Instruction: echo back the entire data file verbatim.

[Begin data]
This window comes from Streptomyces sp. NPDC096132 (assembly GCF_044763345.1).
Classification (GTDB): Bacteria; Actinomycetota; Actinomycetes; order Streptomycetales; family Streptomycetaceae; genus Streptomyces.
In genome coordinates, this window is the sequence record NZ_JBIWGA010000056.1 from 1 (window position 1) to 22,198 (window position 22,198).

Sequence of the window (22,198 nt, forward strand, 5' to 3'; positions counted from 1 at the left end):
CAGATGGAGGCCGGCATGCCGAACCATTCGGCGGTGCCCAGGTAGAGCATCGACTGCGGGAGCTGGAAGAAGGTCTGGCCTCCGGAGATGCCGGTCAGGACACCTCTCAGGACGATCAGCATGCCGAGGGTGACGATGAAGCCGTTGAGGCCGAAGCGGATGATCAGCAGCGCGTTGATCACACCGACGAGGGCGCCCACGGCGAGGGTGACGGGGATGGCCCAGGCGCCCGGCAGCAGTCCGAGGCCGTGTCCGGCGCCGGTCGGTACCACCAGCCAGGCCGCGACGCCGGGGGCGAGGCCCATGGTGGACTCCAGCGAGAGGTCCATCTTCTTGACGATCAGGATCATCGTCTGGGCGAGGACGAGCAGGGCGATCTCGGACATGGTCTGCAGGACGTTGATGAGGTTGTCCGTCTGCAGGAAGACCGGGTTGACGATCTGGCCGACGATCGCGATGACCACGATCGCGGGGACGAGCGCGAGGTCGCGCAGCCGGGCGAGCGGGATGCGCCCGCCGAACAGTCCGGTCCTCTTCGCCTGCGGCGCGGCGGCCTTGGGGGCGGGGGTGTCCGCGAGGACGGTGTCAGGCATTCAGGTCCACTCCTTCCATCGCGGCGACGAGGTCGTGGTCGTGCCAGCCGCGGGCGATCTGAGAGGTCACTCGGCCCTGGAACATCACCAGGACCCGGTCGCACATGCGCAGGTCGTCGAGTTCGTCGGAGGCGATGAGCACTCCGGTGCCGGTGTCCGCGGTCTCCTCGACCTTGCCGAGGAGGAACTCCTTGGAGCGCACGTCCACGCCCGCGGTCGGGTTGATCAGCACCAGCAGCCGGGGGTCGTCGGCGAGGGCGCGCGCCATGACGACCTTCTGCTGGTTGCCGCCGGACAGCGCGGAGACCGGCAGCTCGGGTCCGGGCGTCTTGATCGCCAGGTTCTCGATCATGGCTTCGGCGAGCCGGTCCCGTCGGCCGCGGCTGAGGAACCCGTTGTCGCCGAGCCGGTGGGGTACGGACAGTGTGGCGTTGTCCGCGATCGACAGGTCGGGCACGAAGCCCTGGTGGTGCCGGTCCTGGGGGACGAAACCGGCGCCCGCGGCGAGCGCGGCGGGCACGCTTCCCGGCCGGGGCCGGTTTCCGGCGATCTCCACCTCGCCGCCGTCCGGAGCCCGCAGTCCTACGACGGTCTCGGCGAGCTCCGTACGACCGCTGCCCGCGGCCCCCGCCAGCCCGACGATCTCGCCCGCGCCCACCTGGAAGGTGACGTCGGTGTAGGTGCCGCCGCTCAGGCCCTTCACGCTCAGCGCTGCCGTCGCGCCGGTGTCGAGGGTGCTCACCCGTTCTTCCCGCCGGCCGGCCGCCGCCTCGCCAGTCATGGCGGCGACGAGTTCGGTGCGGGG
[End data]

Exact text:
This window comes from Streptomyces sp. NPDC096132 (assembly GCF_044763345.1).
Classification (GTDB): Bacteria; Actinomycetota; Actinomycetes; order Streptomycetales; family Streptomycetaceae; genus Streptomyces.
In genome coordinates, this window is the sequence record NZ_JBIWGA010000056.1 from 1 (window position 1) to 22,198 (window position 22,198).

Sequence of the window (22,198 nt, forward strand, 5' to 3'; positions counted from 1 at the left end):
CAGATGGAGGCCGGCATGCCGAACCATTCGGCGGTGCCCAGGTAGAGCATCGACTGCGGGAGCTGGAAGAAGGTCTGGCCTCCGGAGATGCCGGTCAGGACACCTCTCAGGACGATCAGCATGCCGAGGGTGACGATGAAGCCGTTGAGGCCGAAGCGGATGATCAGCAGCGCGTTGATCACACCGACGAGGGCGCCCACGGCGAGGGTGACGGGGATGGCCCAGGCGCCCGGCAGCAGTCCGAGGCCGTGTCCGGCGCCGGTCGGTACCACCAGCCAGGCCGCGACGCCGGGGGCGAGGCCCATGGTGGACTCCAGCGAGAGGTCCATCTTCTTGACGATCAGGATCATCGTCTGGGCGAGGACGAGCAGGGCGATCTCGGACATGGTCTGCAGGACGTTGATGAGGTTGTCCGTCTGCAGGAAGACCGGGTTGACGATCTGGCCGACGATCGCGATGACCACGATCGCGGGGACGAGCGCGAGGTCGCGCAGCCGGGCGAGCGGGATGCGCCCGCCGAACAGTCCGGTCCTCTTCGCCTGCGGCGCGGCGGCCTTGGGGGCGGGGGTGTCCGCGAGGACGGTGTCAGGCATTCAGGTCCACTCCTTCCATCGCGGCGACGAGGTCGTGGTCGTGCCAGCCGCGGGCGATCTGAGAGGTCACTCGGCCCTGGAACATCACCAGGACCCGGTCGCACATGCGCAGGTCGTCGAGTTCGTCGGAGGCGATGAGCACTCCGGTGCCGGTGTCCGCGGTCTCCTCGACCTTGCCGAGGAGGAACTCCTTGGAGCGCACGTCCACGCCCGCGGTCGGGTTGATCAGCACCAGCAGCCGGGGGTCGTCGGCGAGGGCGCGCGCCATGACGACCTTCTGCTGGTTGCCGCCGGACAGCGCGGAGACCGGCAGCTCGGGTCCGGGCGTCTTGATCGCCAGGTTCTCGATCATGGCTTCGGCGAGCCGGTCCCGTCGGCCGCGGCTGAGGAACCCGTTGTCGCCGAGCCGGTGGGGTACGGACAGTGTGGCGTTGTCCGCGATCGACAGGTCGGGCACGAAGCCCTGGTGGTGCCGGTCCTGGGGGACGAAACCGGCGCCCGCGGCGAGCGCGGCGGGCACGCTTCCCGGCCGGGGCCGGTTTCCGGCGATCTCCACCTCGCCGCCGTCCGGAGCCCGCAGTCCTACGACGGTCTCGGCGAGCTCCGTACGACCGCTGCCCGCGGCCCCCGCCAGCCCGACGATCTCGCCCGCGCCCACCTGGAAGGTGACGTCGGTGTAGGTGCCGCCGCTCAGGCCCTTCACGCTCAGCGCTGCCGTCGCGCCGGTGTCGAGGGTGCTCACCCGTTCTTCCCGCCGGCCGGCCGCCGCCTCGCCAGTCATGGCGGCGACGAGTTCGGTGCGGGG